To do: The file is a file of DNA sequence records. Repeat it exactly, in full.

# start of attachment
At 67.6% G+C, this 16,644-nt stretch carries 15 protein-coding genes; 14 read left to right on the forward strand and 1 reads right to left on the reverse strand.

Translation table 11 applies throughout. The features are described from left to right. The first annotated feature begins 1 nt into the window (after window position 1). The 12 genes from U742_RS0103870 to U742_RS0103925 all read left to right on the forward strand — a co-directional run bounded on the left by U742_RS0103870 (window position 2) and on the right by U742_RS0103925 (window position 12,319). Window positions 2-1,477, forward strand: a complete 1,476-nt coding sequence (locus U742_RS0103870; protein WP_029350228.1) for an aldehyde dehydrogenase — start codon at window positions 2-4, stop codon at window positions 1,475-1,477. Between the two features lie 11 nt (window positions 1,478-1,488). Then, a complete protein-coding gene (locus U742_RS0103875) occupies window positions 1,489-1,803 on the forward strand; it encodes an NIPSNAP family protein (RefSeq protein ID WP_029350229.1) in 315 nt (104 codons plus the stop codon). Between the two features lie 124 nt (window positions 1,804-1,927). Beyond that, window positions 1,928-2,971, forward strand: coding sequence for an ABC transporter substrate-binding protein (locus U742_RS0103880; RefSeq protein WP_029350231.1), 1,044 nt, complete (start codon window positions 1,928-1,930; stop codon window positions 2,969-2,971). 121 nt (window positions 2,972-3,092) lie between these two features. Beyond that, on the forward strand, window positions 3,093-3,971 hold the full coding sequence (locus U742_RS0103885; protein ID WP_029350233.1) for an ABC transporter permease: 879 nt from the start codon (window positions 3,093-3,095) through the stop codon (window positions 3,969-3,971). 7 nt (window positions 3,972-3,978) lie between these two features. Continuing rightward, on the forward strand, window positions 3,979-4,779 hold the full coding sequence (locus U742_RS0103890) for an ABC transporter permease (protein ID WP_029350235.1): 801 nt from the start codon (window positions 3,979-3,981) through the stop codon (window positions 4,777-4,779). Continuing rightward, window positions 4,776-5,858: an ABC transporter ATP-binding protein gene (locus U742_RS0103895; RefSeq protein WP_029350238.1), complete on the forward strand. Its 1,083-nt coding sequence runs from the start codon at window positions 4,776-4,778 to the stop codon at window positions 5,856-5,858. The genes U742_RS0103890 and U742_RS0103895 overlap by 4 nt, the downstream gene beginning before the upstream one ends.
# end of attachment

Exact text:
At 67.6% G+C, this 16,644-nt stretch carries 15 protein-coding genes; 14 read left to right on the forward strand and 1 reads right to left on the reverse strand.

Translation table 11 applies throughout. The features are described from left to right. The first annotated feature begins 1 nt into the window (after window position 1). The 12 genes from U742_RS0103870 to U742_RS0103925 all read left to right on the forward strand — a co-directional run bounded on the left by U742_RS0103870 (window position 2) and on the right by U742_RS0103925 (window position 12,319). Window positions 2-1,477, forward strand: a complete 1,476-nt coding sequence (locus U742_RS0103870; protein WP_029350228.1) for an aldehyde dehydrogenase — start codon at window positions 2-4, stop codon at window positions 1,475-1,477. Between the two features lie 11 nt (window positions 1,478-1,488). Then, a complete protein-coding gene (locus U742_RS0103875) occupies window positions 1,489-1,803 on the forward strand; it encodes an NIPSNAP family protein (RefSeq protein ID WP_029350229.1) in 315 nt (104 codons plus the stop codon). Between the two features lie 124 nt (window positions 1,804-1,927). Beyond that, window positions 1,928-2,971, forward strand: coding sequence for an ABC transporter substrate-binding protein (locus U742_RS0103880; RefSeq protein WP_029350231.1), 1,044 nt, complete (start codon window positions 1,928-1,930; stop codon window positions 2,969-2,971). 121 nt (window positions 2,972-3,092) lie between these two features. Beyond that, on the forward strand, window positions 3,093-3,971 hold the full coding sequence (locus U742_RS0103885; protein ID WP_029350233.1) for an ABC transporter permease: 879 nt from the start codon (window positions 3,093-3,095) through the stop codon (window positions 3,969-3,971). 7 nt (window positions 3,972-3,978) lie between these two features. Continuing rightward, on the forward strand, window positions 3,979-4,779 hold the full coding sequence (locus U742_RS0103890) for an ABC transporter permease (protein ID WP_029350235.1): 801 nt from the start codon (window positions 3,979-3,981) through the stop codon (window positions 4,777-4,779). Continuing rightward, window positions 4,776-5,858: an ABC transporter ATP-binding protein gene (locus U742_RS0103895; RefSeq protein WP_029350238.1), complete on the forward strand. Its 1,083-nt coding sequence runs from the start codon at window positions 4,776-4,778 to the stop codon at window positions 5,856-5,858. The genes U742_RS0103890 and U742_RS0103895 overlap by 4 nt, the downstream gene beginning before the upstream one ends.